Update: I’m getting trickles of information everywhere: email, dm, tweets, etc. Please “like” my Facebook page to join in/follow. I’ll try to direct all conversation there.
Forget the long lines at the malls. I hope the expression “Black Friday” takes on a different connotation for one thief, who’s been on the run for over thirty years. With this post, I’m announcing a reward for the return of a priceless object taken from my dorm room between 1978 and 1980. I was living in Eliot House at Harvard College.
Even if you have no direct knowledge of the theft, I ask that you re-tweet this post or share it on Facebook—because somewhere, someplace, somebody knows the whereabouts of a missing treasure. And I sincerely believe that nothing can remain secret in these days of e-mail, social media, and the Internet.
Background on the Reward: I’m researching art theft for a Grove O’Rourke thriller. Priceless by Robert K. Whitman and John Shiffman is an excellent read. So is The Art of the Heist by Myles J. Connor and Jenny Siler. Each book, one written from the perspective of the FBI and one from the perspective of a thief, describes how authorities turned to rewards when they had no clues about a case. I’m taking a page from their playbooks.
Priceless Object in my Dorm Room: Okay, okay. I know the description sounds hyperbolic. My mother spent twelve months knitting a large, crimson blanket with a big white H on it (Harvard colors). I think Vermeer completed thirty-five paintings during his lifetime. My mother knitted only one H blanket, and it is priceless to me.
The Heist: After returning from the Christmas holidays, I pinned the blanket to my bedroom wall. Several weeks later, my roommates and I hosted a party in our C-entry suite just over the Eliot House library. Everybody was welcome. Everybody had the run of our rooms. I never thought twice about a theft during our open house.
The night in question, I was mixing daiquiris in our common area. I walked into my bedroom at one point and noticed a guy sitting near my desk, alone, either buzzed or high or out of it—or so I thought. He had dark hair and wore glasses. I did not recognize him and am not sure whether he attended Harvard. He seemed suspicious. But I didn’t notice whether the blanket was missing. We spoke for a few minutes, and I forgot about him until the next day when I discovered the theft.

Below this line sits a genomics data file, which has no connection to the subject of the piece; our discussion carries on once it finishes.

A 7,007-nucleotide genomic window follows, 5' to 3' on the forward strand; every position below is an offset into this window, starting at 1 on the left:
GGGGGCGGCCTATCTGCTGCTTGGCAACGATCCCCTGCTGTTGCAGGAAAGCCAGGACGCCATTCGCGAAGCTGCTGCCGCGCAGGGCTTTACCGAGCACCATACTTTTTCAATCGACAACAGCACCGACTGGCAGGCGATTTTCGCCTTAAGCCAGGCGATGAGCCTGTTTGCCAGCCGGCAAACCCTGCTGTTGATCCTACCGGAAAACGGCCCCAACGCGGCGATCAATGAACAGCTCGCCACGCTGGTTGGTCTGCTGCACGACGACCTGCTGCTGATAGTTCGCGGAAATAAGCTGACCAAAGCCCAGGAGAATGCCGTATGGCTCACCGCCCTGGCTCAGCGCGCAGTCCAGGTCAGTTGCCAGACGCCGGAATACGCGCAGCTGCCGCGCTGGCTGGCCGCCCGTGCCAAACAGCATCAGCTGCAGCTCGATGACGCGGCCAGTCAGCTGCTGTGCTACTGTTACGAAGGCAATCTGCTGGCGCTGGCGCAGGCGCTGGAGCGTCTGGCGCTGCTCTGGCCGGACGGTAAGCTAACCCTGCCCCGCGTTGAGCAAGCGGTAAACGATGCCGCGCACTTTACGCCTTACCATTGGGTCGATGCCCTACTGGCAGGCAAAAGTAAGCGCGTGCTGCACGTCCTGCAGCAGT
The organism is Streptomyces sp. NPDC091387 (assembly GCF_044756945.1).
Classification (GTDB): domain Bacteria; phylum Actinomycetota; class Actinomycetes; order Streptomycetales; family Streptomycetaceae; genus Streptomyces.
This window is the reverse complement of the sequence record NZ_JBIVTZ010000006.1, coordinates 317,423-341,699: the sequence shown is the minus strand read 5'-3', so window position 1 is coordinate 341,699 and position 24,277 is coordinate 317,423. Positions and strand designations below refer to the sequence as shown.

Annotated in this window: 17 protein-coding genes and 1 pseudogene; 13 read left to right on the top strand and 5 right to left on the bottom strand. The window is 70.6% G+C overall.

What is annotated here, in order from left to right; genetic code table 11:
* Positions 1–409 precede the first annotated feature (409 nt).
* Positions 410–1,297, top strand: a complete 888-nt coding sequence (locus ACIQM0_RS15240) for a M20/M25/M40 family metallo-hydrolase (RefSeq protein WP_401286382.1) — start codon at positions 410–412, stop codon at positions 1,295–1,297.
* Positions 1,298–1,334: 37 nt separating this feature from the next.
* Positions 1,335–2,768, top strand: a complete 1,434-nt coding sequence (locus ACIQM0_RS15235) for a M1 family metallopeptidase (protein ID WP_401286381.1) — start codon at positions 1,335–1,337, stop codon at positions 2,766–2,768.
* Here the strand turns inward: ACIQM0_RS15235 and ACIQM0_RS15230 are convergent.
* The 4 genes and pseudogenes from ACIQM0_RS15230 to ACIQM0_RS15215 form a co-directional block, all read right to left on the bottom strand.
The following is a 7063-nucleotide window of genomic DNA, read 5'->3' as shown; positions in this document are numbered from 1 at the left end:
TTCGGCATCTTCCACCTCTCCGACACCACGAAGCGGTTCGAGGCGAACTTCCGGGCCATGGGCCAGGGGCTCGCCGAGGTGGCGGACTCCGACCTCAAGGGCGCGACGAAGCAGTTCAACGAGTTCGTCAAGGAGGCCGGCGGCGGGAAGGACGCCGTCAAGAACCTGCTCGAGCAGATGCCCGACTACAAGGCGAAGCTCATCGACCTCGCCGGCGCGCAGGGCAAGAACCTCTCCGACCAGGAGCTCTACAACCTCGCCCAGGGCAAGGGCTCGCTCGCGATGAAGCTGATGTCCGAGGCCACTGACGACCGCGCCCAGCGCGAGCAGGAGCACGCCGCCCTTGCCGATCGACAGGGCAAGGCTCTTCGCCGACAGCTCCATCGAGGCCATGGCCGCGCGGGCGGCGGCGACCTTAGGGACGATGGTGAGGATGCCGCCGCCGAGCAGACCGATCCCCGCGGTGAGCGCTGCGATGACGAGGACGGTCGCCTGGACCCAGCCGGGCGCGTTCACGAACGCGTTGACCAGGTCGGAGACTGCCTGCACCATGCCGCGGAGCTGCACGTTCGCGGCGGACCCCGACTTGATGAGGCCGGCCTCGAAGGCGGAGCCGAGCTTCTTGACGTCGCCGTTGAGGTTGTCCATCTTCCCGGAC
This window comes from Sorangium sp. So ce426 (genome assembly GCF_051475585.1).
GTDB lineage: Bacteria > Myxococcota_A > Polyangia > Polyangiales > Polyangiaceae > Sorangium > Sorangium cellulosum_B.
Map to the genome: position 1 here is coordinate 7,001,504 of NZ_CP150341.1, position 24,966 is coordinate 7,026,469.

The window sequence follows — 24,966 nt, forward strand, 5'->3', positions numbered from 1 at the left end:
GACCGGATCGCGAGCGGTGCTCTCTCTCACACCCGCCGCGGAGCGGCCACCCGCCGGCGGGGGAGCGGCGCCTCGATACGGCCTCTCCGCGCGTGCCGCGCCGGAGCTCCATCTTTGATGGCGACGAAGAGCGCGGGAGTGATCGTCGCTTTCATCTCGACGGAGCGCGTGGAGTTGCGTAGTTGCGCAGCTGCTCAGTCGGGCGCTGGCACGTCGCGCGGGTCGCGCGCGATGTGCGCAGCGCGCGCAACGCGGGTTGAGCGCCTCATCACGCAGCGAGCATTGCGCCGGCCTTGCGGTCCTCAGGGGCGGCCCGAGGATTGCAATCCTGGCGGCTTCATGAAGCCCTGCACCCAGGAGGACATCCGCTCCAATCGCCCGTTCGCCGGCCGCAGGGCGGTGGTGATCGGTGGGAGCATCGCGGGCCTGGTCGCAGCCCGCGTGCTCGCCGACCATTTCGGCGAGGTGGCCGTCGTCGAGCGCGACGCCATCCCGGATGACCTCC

Reward: If your information leads to the return of my blanket, I’ll take you and another guest out to the restaurant of your choice in the city of your choice anywhere in the United States. Just to be clear—I’m not paying for airfare. But if you and your guest want to meet at a fish house in Hawaii, or any other US location, I’m picking up the dinner tab.
I promise to be a charming and engaging host. And who knows? Maybe we can work one of your ideas into a novel—a discussion to be continued during a fun meal and perhaps a glass of wine or two.
Other: No questions asked. I’m not interested in prosecuting anybody. I just want the blanket back.
Like I said before—the Internet is a great equalizer for fighting theft. Sure, there are spectacular thefts that go unsolved for long periods of time. The Gardner heist may be the most notorious.
But I’m optimistic. Two books inspired me to re-open this cold case, and with your help I think we’ll find that missing blanket. Thank you in advance for your participation.